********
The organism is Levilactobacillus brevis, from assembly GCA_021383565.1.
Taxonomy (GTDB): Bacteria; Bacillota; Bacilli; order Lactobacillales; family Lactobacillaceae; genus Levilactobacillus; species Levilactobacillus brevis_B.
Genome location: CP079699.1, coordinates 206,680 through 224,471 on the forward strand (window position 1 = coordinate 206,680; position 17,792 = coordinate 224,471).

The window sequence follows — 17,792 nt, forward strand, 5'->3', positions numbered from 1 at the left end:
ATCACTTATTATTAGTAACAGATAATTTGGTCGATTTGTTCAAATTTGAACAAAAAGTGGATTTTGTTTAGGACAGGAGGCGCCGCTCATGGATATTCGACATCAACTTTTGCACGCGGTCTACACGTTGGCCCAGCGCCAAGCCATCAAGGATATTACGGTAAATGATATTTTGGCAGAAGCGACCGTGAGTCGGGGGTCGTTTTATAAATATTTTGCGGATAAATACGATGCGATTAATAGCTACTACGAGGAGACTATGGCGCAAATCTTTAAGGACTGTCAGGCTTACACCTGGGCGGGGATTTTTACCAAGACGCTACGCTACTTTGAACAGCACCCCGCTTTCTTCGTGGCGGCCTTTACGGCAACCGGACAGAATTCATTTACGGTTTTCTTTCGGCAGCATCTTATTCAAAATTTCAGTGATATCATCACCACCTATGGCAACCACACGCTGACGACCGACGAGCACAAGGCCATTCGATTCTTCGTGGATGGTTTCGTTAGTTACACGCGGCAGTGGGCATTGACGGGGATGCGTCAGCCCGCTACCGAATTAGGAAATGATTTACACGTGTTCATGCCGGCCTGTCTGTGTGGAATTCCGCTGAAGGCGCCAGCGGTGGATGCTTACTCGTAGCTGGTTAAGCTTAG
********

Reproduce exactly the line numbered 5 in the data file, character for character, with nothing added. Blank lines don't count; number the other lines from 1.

ATCACTTATTATTAGTAACAGATAATTTGGTCGATTTGTTCAAATTTGAACAAAAAGTGGATTTTGTTTAGGACAGGAGGCGCCGCTCATGGATATTCGACATCAACTTTTGCACGCGGTCTACACGTTGGCCCAGCGCCAAGCCATCAAGGATATTACGGTAAATGATATTTTGGCAGAAGCGACCGTGAGTCGGGGGTCGTTTTATAAATATTTTGCGGATAAATACGATGCGATTAATAGCTACTACGAGGAGACTATGGCGCAAATCTTTAAGGACTGTCAGGCTTACACCTGGGCGGGGATTTTTACCAAGACGCTACGCTACTTTGAACAGCACCCCGCTTTCTTCGTGGCGGCCTTTACGGCAACCGGACAGAATTCATTTACGGTTTTCTTTCGGCAGCATCTTATTCAAAATTTCAGTGATATCATCACCACCTATGGCAACCACACGCTGACGACCGACGAGCACAAGGCCATTCGATTCTTCGTGGATGGTTTCGTTAGTTACACGCGGCAGTGGGCATTGACGGGGATGCGTCAGCCCGCTACCGAATTAGGAAATGATTTACACGTGTTCATGCCGGCCTGTCTGTGTGGAATTCCGCTGAAGGCGCCAGCGGTGGATGCTTACTCGTAGCTGGTTAAGCTTAG